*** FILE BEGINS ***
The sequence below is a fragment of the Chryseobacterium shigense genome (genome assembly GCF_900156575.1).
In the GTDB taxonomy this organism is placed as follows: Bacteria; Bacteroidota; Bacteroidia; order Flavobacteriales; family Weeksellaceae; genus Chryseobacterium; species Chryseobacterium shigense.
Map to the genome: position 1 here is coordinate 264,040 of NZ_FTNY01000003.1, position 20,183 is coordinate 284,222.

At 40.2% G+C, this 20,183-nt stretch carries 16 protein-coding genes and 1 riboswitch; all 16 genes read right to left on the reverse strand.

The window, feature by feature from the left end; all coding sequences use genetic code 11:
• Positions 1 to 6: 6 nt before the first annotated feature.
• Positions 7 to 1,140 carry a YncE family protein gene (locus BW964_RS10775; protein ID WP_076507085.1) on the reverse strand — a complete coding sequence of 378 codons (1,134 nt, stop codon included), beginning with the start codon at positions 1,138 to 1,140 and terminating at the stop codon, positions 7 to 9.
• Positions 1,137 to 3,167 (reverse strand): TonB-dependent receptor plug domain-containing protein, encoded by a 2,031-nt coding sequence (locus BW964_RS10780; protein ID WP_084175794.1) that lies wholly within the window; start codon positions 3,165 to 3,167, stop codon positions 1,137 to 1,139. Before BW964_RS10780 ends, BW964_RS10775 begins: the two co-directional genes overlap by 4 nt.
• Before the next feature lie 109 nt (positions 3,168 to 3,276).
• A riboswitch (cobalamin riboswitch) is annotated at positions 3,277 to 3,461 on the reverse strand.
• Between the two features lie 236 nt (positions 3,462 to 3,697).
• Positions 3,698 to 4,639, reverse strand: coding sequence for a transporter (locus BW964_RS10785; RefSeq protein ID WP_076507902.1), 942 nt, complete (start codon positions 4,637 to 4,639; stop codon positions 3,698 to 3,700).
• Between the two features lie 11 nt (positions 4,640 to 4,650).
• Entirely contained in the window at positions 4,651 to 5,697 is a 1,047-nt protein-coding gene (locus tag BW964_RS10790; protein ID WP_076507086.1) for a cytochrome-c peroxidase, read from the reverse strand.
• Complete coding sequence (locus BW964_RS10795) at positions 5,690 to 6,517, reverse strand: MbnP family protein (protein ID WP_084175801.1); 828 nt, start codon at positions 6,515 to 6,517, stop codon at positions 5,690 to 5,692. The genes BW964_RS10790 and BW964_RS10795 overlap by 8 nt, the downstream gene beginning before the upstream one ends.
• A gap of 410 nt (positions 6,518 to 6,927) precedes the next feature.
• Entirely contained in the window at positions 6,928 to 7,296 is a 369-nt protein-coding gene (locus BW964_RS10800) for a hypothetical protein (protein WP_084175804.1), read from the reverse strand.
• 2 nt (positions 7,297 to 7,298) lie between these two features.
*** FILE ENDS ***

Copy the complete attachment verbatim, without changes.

The sequence below is a fragment of the Chryseobacterium shigense genome (genome assembly GCF_900156575.1).
In the GTDB taxonomy this organism is placed as follows: Bacteria; Bacteroidota; Bacteroidia; order Flavobacteriales; family Weeksellaceae; genus Chryseobacterium; species Chryseobacterium shigense.
Map to the genome: position 1 here is coordinate 264,040 of NZ_FTNY01000003.1, position 20,183 is coordinate 284,222.

At 40.2% G+C, this 20,183-nt stretch carries 16 protein-coding genes and 1 riboswitch; all 16 genes read right to left on the reverse strand.

The window, feature by feature from the left end; all coding sequences use genetic code 11:
• Positions 1 to 6: 6 nt before the first annotated feature.
• Positions 7 to 1,140 carry a YncE family protein gene (locus BW964_RS10775; protein ID WP_076507085.1) on the reverse strand — a complete coding sequence of 378 codons (1,134 nt, stop codon included), beginning with the start codon at positions 1,138 to 1,140 and terminating at the stop codon, positions 7 to 9.
• Positions 1,137 to 3,167 (reverse strand): TonB-dependent receptor plug domain-containing protein, encoded by a 2,031-nt coding sequence (locus BW964_RS10780; protein ID WP_084175794.1) that lies wholly within the window; start codon positions 3,165 to 3,167, stop codon positions 1,137 to 1,139. Before BW964_RS10780 ends, BW964_RS10775 begins: the two co-directional genes overlap by 4 nt.
• Before the next feature lie 109 nt (positions 3,168 to 3,276).
• A riboswitch (cobalamin riboswitch) is annotated at positions 3,277 to 3,461 on the reverse strand.
• Between the two features lie 236 nt (positions 3,462 to 3,697).
• Positions 3,698 to 4,639, reverse strand: coding sequence for a transporter (locus BW964_RS10785; RefSeq protein ID WP_076507902.1), 942 nt, complete (start codon positions 4,637 to 4,639; stop codon positions 3,698 to 3,700).
• Between the two features lie 11 nt (positions 4,640 to 4,650).
• Entirely contained in the window at positions 4,651 to 5,697 is a 1,047-nt protein-coding gene (locus tag BW964_RS10790; protein ID WP_076507086.1) for a cytochrome-c peroxidase, read from the reverse strand.
• Complete coding sequence (locus BW964_RS10795) at positions 5,690 to 6,517, reverse strand: MbnP family protein (protein ID WP_084175801.1); 828 nt, start codon at positions 6,515 to 6,517, stop codon at positions 5,690 to 5,692. The genes BW964_RS10790 and BW964_RS10795 overlap by 8 nt, the downstream gene beginning before the upstream one ends.
• A gap of 410 nt (positions 6,518 to 6,927) precedes the next feature.
• Entirely contained in the window at positions 6,928 to 7,296 is a 369-nt protein-coding gene (locus BW964_RS10800) for a hypothetical protein (protein WP_084175804.1), read from the reverse strand.
• 2 nt (positions 7,297 to 7,298) lie between these two features.